Historic Park Inn
Where: Mason City
Internationally-known, the Historic Park Inn hotel in downtown Mason City is the lone remaining hotel designed by famous architect Frank Lloyd Wright. Built by local business leaders with the thought that Mason City could be a destination for Chicagoans looking to get away for a few days, the hotel was thought to offer an upscale, relaxing experience.
Following a renovation a couple of decades ago, the Historic Park Inn, today, offers a comfortable stay with a nod to its history, including some original woodwork and glass. Take a self-guided tour of the hotel to gain a true sense of its historical significance and the brilliant work of Wright.
The city is home to incredible public art, including murals paying homage to Frank Lloyd Wright and a series of sculptures. The Stockman House was a second structure in town designed by Wright. Explore a neighborhood where several houses resemble Wright’s Prairie School style of sloping roofs, wide frames, and more.
Stepping into the lobby of the Hotel Greenfield in southwest Iowa, you may think you’ve entered a time tunnel, as the lobby is almost exactly as it was when the hotel opened in 1920. Its tiles, front desk, woodwork, and staircase, as well as pocket doors, are all original to the building.
The hotel originally had 15 rooms, with a shared bath. Constructed in 1919, the 20 rooms at the Greenfield hotel are home to modern conveniences and comfort, including two accessible rooms.
Enjoy a drink at the hotel’s lobby bar. While in Greenfield, head to the original Freedom Rock, created by local artist Bubba Sorensen II as a tribute to the men and women who have served the United States during wartime.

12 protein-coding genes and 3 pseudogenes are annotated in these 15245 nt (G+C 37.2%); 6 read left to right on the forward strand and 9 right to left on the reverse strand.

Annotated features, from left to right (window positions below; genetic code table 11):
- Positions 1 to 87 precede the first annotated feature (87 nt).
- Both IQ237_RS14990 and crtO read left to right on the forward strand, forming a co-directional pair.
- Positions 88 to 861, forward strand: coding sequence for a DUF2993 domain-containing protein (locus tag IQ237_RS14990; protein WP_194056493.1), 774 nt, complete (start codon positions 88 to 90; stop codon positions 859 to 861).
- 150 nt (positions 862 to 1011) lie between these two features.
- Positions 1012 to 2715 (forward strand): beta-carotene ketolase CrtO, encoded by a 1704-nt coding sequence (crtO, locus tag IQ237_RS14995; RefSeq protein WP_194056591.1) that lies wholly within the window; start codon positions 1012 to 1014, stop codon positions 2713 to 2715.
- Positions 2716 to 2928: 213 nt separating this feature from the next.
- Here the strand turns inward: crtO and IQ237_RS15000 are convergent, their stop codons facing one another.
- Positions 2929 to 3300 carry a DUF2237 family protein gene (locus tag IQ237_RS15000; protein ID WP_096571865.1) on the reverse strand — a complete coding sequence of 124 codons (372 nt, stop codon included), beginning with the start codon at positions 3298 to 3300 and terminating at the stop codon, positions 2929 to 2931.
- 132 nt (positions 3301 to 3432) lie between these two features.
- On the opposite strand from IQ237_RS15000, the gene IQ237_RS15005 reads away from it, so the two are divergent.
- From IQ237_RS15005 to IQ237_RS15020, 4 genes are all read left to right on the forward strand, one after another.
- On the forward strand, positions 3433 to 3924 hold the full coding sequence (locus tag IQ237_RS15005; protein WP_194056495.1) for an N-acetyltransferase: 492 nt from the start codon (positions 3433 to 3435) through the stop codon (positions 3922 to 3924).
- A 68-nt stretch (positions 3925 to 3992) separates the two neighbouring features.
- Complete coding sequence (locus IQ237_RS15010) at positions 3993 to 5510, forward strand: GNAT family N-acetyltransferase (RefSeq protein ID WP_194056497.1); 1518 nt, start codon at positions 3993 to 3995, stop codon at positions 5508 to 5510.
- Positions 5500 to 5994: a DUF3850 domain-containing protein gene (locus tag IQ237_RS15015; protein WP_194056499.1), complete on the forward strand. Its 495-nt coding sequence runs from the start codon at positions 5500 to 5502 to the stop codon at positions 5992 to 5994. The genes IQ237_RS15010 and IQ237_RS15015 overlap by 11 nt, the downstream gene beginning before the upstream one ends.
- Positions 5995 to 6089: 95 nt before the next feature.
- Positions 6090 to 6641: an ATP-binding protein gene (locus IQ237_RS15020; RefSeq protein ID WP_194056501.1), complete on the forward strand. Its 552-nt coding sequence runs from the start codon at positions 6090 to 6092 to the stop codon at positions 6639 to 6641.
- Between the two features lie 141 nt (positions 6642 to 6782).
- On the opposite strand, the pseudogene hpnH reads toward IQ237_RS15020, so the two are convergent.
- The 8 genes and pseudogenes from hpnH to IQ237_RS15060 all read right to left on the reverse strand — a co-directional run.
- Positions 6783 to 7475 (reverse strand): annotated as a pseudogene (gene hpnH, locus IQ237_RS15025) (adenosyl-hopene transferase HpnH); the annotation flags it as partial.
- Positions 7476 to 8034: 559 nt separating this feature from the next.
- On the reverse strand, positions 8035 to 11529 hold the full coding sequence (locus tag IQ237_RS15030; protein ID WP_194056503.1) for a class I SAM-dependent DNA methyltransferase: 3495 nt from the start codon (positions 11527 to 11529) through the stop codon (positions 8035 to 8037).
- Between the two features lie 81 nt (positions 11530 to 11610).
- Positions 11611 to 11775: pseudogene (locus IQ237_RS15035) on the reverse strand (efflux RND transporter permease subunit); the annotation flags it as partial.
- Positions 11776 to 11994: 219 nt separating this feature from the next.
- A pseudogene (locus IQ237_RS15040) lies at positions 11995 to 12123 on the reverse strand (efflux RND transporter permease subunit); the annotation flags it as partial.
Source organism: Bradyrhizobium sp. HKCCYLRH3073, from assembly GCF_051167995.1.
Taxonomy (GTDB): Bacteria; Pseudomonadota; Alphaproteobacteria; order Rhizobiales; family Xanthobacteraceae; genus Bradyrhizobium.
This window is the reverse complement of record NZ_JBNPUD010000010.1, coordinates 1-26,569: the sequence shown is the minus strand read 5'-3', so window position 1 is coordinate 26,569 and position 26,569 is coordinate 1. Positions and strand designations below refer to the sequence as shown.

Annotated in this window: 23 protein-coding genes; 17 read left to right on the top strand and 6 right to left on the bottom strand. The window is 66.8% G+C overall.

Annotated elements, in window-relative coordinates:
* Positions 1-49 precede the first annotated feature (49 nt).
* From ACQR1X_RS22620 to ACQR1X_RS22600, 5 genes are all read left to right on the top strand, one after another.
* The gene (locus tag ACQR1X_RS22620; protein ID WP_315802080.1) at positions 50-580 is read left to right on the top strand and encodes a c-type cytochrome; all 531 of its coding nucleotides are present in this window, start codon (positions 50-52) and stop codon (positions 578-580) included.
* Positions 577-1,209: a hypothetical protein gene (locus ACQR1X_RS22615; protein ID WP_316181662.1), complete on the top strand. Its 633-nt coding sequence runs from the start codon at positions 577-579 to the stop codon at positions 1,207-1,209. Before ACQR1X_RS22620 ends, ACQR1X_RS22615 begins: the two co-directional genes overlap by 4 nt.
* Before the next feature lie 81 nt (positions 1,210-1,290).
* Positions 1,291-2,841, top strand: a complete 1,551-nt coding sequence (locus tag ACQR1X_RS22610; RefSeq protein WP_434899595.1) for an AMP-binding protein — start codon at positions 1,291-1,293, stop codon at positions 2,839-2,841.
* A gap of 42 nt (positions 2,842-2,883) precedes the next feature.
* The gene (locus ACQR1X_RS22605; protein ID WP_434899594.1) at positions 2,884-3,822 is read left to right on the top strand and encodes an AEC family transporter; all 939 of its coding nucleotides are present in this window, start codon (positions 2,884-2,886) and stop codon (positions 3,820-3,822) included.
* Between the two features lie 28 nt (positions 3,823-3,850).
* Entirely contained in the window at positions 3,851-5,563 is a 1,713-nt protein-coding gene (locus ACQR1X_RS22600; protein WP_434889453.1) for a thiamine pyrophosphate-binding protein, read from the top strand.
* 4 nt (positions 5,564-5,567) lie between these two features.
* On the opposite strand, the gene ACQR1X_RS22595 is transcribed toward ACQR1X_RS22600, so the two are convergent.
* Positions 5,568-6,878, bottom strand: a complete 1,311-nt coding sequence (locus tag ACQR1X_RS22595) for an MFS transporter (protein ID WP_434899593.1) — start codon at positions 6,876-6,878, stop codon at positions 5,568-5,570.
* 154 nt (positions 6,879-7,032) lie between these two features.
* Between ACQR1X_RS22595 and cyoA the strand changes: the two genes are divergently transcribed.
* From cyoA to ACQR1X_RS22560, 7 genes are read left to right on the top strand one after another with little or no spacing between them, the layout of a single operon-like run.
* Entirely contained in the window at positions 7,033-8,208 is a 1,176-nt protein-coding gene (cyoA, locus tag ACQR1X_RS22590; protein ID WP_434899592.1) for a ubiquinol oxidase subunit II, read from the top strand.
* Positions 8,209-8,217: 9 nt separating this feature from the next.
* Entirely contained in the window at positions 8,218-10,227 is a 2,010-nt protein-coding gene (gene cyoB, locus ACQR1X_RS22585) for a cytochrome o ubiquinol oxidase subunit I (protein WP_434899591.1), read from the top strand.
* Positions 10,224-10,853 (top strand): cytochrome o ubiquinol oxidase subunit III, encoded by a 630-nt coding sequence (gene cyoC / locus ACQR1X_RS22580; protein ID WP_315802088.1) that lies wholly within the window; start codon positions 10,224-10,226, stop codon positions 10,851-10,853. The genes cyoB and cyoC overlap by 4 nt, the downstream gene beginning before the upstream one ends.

A stay at the Hotel Pattee in Perry is truly a once-in-a-lifetime experience. With specially-themed rooms, you may find yourself sleeping in the Band Room, complete with a headboard made from musical instruments. How about the more-subtle Cream ’n’ Eggs Room, which replicates the home of a farm woman, whose day began chores, such as gathering up the daily eggs laid overnight, and just building on from there?
Whatever your interests, you’ll find a themed room that will leave you wanting to come back for another stay.
Tip: I combine a stay at Hotel Pattee with outdoor activities in nearby Boone.
A Marshalltown staple since 1874, The Tremont was originally a three-floor walk-up hotel. However, the hotel was destroyed in a fire in the early 20th century. It was rebuilt in 1904. Today, the boutique hotel, about an hour northeast of Des Moines, offers an intimate stay with contemporary comforts, allowing for a European-style experience.
Enjoy dining at one of its two in-house restaurants – Tremont on Main or Tremont Grille. Stretch your legs with a stroll through downtown Marshalltown, browsing in retail outlets and local shops.
In the middle of Iowa’s Norwegian capital, the Hotel Winneshiek is a beautiful building, offering a look into the area’s history. Built in 1905, it resonates elegance, embracing its history as the city’s hospitality anchor. Each floor features historical exhibits, such as an organ and paintings.
Located next door to the Steyer Opera House, guests could easily move between the two historical giants. Rooms and suites are exquisitely attired, with modern comforts, but maintain a feel of the hotel’s early days. Dark woods are prevalent in the hotel, and the lobby is an impressive view.
Outside the hotel, you’ll step on to the historic main street, with 19th-century buildings. The Vesterheim Museum, with its living history town, showcases the area’s Scandinavian ancestry.
Whether it’s in a city or located in a small town, history is embraced and shared at any of Iowa’s historic hotels. From boutique style to renovated warehouses, and more, you’ll enjoy a comfortable stay, and may just learn a few things, during your visit.